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Parent may take FMLA leave to care for grown children

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in Discrimination and Harassment,FMLA Guidelines,Human Resources

Gladys Navarro asked her employer, Pfizer Corp., for Family and Medical Leave Act (FMLA) leave because she wanted to take care of her adult daughter who was ordered to bed rest because of pregnancy complications. Pfizer denied the request, Navarro left anyway and the company fired her. She sued.

Many employers believe the FMLA covers only absences for employees' children who are minors. Not true. Navarro's leave may have been covered by a provision in the FMLA that grants parents time off to care for children age 18 or older when they're unable to take care of themselves because of a mental or physical disability.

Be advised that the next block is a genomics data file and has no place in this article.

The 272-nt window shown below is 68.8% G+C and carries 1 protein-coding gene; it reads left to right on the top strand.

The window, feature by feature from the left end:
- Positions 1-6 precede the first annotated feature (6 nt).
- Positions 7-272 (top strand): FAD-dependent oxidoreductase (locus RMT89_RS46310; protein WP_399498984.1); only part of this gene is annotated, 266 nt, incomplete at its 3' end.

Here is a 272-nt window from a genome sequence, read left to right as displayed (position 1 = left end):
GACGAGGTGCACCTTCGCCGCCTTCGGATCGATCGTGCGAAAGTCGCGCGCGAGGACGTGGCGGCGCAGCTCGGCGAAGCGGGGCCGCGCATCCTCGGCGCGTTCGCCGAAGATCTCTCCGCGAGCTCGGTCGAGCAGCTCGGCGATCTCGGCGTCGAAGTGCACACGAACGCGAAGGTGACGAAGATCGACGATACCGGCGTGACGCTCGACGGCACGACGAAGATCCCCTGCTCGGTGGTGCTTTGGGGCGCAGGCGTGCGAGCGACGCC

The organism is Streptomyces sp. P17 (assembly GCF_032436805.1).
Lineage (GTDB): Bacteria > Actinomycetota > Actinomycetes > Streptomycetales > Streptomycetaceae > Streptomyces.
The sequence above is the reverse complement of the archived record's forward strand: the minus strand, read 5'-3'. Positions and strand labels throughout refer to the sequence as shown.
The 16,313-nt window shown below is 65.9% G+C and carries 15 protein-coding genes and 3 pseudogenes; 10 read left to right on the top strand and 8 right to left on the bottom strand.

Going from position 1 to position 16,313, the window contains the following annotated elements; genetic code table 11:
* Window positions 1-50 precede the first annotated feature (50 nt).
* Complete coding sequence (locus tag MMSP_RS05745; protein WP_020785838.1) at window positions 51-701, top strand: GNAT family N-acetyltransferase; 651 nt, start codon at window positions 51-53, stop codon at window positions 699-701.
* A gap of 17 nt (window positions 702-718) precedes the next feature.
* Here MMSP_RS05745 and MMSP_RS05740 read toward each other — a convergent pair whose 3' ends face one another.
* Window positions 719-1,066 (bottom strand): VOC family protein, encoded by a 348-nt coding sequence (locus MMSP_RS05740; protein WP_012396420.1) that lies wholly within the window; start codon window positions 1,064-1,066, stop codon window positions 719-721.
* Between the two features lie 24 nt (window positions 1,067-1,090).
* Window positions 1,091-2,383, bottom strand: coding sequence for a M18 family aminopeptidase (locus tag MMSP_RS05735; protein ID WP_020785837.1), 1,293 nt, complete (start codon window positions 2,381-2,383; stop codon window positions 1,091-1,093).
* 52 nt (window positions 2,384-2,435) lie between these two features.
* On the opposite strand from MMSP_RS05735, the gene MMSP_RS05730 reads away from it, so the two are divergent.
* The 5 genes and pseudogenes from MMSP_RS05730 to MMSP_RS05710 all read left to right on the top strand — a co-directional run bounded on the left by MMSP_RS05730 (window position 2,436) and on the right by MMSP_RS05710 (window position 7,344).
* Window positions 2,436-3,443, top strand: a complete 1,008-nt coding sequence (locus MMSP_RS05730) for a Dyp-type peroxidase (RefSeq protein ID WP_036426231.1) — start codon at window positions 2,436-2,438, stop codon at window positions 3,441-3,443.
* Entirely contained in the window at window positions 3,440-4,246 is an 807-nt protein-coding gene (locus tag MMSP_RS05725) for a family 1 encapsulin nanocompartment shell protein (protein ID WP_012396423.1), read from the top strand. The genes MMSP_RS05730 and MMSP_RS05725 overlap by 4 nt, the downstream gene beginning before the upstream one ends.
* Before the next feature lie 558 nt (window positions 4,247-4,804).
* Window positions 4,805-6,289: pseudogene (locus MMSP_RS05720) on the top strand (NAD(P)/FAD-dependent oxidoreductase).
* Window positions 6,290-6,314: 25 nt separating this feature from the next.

In the first federal appeals court decision on the issue, a split panel from the 1st Circuit said the pregnancy complications of Navarro's daughter may have qualified Navarro for leave. (Navarro v. Pfizer Corp., No. 00-1856, 1st Cir., 2001)

Advice: At a minimum, don't automatically assume that your employee can't take FMLA leave to care for a child older than 18. Weigh the adult child's condition in making your decision. But this issue isn't settled. The FMLA regulations defer to ADA regulations on disability, but the majority in this case found a much lower threshold for FMLA rights based on the disability of an adult child.

 

FMLA resources

Government Web site. The U.S. Labor Department's "Elaws" Web site walks you through compliance steps. Visit www.dol.gov/elaws/ fmla.htm.

FMLA hotline. The Labor Department also has an FMLA hotline to handle employer and employee questions. Call (800) 959-FMLA.

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